By: Shane McCarthy
To say that South Florida was a pleasant surprise last year is a vast understatement. They more than doubled their win total from the previous year (10 to 22) and quadrupled their conference win total (3 to 12). That is unprecedented for a team that had been a perennial bottom feeder in the mighty Big East since joining the conference in 2005.
Anthony Collins –G– Soph – 32.7 Min, 9.0 ppg, 2.0 rpg, 5.2 apg
Victor Rudd Jr. –F– Junior – 27.7 Min, 9.3 ppg, 4.8 rpg, 1.3 apg
Toarlyn Fitzpatrick –F– Senior – 25.5 Min, 8.0 ppg, 6.4 rpg, 0.9 apg
Jawanza Poland –G– Senior – 22.0 Min, 8.0 ppg, 3.2 rpg, 0.8 apg
Shaun Noriega –G– Senior – 11.9 Min, 3.6 ppg, 0.5 rpg, 0.3 apg
Jordan Omogbehin –C– Redshirt Freshman – 7-3 291
JaVontae Hawkins – [Small Forward] – 6 foot 5, 202
ESPN’s 33rd ranked Small Forward
Rivals.com’s 117th ranked player and 25th ranked Small Forward
Zach LeDay – [Power Forward] – 6 foot 7, 223
ESPN’s 52nd ranked Power Forward
Musa Abdul-Aleem – [Shooting Guard] – 6 foot 5, 221
As member of Georgia Perimeter College last year, Musa was named Freshman Player of the Year in the Georgia Collegiate Athletic Association. He averaged 14.7 ppg and 5.5 rpg and was named team MVP. Musa was a highly recruited JUCO transfer who has deep range and excellent slashing ability.
Martino Brock – [Guard] – 6 foot 5, 205
During the 2010-11 season at South Alabama, Brock was seventh in scoring in the Sun Belt Conference with 14.2 ppg and fourth in steals with 1.7 spg. He was forced to sit out last year per NCAA transfer rules.
Kore White – [Forward] – Senior – 6 foot 8, 241
During two seasons at Florida Atlantic, Kore averaged 8.0 ppg and 4.8 rpg. He will be immediately available this season to provide front court depth for the Bulls.
Who’s Out: Augustus Gilchrist, Ron Anderson Jr., Hugh Robertson, Blake Nash
The Bulls are coming off an extraordinary season in which they reached the NCAA Tournament for the first time since 1992 and only third time in the history of the university. And if that wasn’t exciting enough – they not only got their first ever tournament victory (two actually), but they fell two possessions short after a late 10-0 run by Ohio of reaching the Sweet 16.
Last year was a fun ride for South Florida and their fans to say the least, but I do not expect that success to spill over to the upcoming season.
Not to take anything away from the Bulls, and all the credit to them, because they were able to take advantage of a downtrodden Big East conference last year. But they did struggle against the top of the conference.
South Florida finished tied for 4th in the conference with Georgetown and Cincinnati, and behind Notre Dame, Marquette and Syracuse. Against these five teams they went 1-4. They were 11-2 against the rest of the conference, including two wins each over Pittsburgh and Villanova. In years past those would have been great wins, but Pitt and Nova had abnormally poor seasons last year.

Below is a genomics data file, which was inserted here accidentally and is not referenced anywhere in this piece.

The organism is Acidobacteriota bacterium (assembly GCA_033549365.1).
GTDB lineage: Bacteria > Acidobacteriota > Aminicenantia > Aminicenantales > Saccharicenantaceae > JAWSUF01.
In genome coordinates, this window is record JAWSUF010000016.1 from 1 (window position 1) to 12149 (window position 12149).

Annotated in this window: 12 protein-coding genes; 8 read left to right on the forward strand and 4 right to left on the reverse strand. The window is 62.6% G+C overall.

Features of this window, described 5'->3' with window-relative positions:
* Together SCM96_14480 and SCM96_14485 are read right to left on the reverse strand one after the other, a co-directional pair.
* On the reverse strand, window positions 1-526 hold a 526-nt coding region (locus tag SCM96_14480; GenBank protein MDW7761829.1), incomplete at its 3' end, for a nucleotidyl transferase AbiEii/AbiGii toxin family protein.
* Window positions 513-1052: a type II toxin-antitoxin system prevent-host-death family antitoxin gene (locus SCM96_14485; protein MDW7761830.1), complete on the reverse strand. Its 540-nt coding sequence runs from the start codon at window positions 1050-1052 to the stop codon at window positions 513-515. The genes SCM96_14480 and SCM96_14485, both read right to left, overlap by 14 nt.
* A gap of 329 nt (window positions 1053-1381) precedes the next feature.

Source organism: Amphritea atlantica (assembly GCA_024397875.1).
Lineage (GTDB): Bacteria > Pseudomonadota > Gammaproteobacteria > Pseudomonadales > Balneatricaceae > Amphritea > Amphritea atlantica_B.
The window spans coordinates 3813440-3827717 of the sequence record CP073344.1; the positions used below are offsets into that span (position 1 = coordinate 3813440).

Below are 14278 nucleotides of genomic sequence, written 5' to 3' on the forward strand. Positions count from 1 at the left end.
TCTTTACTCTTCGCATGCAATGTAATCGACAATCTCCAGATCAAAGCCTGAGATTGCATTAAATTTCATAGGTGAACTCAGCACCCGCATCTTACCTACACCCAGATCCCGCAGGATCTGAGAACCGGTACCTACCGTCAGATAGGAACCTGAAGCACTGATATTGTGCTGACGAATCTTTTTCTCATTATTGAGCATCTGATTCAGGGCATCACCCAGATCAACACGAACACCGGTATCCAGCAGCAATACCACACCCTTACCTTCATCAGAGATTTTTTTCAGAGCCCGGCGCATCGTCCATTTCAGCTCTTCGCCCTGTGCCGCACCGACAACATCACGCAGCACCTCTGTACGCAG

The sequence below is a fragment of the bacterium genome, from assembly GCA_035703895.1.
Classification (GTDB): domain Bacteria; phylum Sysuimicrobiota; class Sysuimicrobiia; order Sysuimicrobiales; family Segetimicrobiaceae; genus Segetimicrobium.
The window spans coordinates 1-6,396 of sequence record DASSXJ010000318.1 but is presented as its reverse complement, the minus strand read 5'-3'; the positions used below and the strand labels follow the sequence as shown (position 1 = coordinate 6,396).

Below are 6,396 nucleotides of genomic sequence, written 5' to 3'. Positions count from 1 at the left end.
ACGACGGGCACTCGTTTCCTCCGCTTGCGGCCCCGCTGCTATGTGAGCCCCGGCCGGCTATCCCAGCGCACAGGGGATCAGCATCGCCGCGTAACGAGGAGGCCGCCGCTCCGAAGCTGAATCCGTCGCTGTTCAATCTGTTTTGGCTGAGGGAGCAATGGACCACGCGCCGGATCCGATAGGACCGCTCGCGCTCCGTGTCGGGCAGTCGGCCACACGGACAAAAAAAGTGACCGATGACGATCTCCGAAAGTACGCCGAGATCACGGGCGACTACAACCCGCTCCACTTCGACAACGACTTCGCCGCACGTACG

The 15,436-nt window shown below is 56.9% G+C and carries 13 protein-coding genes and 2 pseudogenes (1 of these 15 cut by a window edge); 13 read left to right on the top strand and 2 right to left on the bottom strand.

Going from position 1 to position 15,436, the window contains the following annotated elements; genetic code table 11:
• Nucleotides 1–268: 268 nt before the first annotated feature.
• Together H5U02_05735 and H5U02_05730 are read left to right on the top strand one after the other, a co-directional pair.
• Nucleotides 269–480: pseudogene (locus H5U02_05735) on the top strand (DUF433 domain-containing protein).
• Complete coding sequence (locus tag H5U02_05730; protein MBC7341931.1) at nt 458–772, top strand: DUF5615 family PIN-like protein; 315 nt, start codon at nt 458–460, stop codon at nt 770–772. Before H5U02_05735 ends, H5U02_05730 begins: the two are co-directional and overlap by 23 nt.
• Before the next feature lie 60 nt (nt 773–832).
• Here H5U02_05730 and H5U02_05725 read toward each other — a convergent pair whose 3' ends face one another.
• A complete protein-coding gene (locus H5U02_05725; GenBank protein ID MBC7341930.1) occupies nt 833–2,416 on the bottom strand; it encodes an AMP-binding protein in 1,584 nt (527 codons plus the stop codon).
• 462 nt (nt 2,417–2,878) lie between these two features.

But the Bulls had no control over their schedule or the quality of their opponents. They took care of business and beat teams they should have beaten (and even defeated Louisville at Louisville) to earn a Tournament berth. However, even the selection committee was skeptical as they placed them in the quasi ‘play in’ game early in the week. Nonetheless, they proved doubters wrong by beating California, followed up by Temple, before losing a close one to Ohio to prove to the country that they belonged.
This year I do not see them repeating last year’s success. Not because they got worse, but because the rest of the conference is going to be better. The Big East was still one of the most difficult conferences in the nation last year, but some of the usual contenders (Connecticut, Pittsburgh and Villanova) were far from their usual self’s.
Even though the Bulls lost three starters, they still have a solid core in Anthony Collins, Victor Rudd and Toarlyn Fitzpatrick.
We should expect this team to be able to defend at a high level again, but will they be able to score? Scoring 59 points per game with a menacing defense may have worked last year, but my intuition tells me that can only work once in a while.
This is where incoming transfers Musa Abdul-Aleem and Martino Brock will be looked upon – helping in the scoring department. And this team will likely go as far as Anthony Collins takes it. Otherwise, it seems likely to expect the status quo.
Maybe South Florida will prove me wrong by morphing into an up-tempo team that can fill the basket. Every year is different, and this team is a bit deeper and more versatile than last year's. But why drastically change something that worked so well last year? Maybe Coach Heath is thinking the same way I am and knows that they must score a lot more than last year. And that this year’s team is poised to do just that with Collins, Rudd and the transfers.
If that's the case, and they somehow don't have a significant drop-off on the defensive end, then my outlook is likely off. But this is a prediction piece, and I predict that they will play a similar style to last year. With that, they are due for a regression as the overall talent pool in the Big East is slated for an improvement.